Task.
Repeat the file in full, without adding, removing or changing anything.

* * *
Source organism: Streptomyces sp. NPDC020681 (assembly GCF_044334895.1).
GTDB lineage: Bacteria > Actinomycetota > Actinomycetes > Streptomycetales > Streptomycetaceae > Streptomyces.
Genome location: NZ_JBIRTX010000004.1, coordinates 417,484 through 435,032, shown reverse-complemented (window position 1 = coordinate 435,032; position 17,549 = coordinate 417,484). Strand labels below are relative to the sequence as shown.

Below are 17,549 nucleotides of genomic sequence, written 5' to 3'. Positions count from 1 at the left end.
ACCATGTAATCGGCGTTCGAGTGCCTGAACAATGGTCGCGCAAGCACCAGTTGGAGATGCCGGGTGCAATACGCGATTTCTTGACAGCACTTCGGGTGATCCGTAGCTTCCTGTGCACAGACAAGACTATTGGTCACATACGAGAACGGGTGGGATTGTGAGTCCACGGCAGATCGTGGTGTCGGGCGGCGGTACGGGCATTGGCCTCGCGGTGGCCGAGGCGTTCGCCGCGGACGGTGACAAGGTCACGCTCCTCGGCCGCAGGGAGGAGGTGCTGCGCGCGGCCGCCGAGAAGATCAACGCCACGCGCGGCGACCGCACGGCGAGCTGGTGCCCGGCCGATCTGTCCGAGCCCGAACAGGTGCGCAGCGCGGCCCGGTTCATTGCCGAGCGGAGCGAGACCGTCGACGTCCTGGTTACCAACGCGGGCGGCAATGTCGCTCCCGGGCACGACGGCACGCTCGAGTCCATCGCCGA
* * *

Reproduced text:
Source organism: Streptomyces sp. NPDC020681 (assembly GCF_044334895.1).
GTDB lineage: Bacteria > Actinomycetota > Actinomycetes > Streptomycetales > Streptomycetaceae > Streptomyces.
Genome location: NZ_JBIRTX010000004.1, coordinates 417,484 through 435,032, shown reverse-complemented (window position 1 = coordinate 435,032; position 17,549 = coordinate 417,484). Strand labels below are relative to the sequence as shown.

Below are 17,549 nucleotides of genomic sequence, written 5' to 3'. Positions count from 1 at the left end.
ACCATGTAATCGGCGTTCGAGTGCCTGAACAATGGTCGCGCAAGCACCAGTTGGAGATGCCGGGTGCAATACGCGATTTCTTGACAGCACTTCGGGTGATCCGTAGCTTCCTGTGCACAGACAAGACTATTGGTCACATACGAGAACGGGTGGGATTGTGAGTCCACGGCAGATCGTGGTGTCGGGCGGCGGTACGGGCATTGGCCTCGCGGTGGCCGAGGCGTTCGCCGCGGACGGTGACAAGGTCACGCTCCTCGGCCGCAGGGAGGAGGTGCTGCGCGCGGCCGCCGAGAAGATCAACGCCACGCGCGGCGACCGCACGGCGAGCTGGTGCCCGGCCGATCTGTCCGAGCCCGAACAGGTGCGCAGCGCGGCCCGGTTCATTGCCGAGCGGAGCGAGACCGTCGACGTCCTGGTTACCAACGCGGGCGGCAATGTCGCTCCCGGGCACGACGGCACGCTCGAGTCCATCGCCGA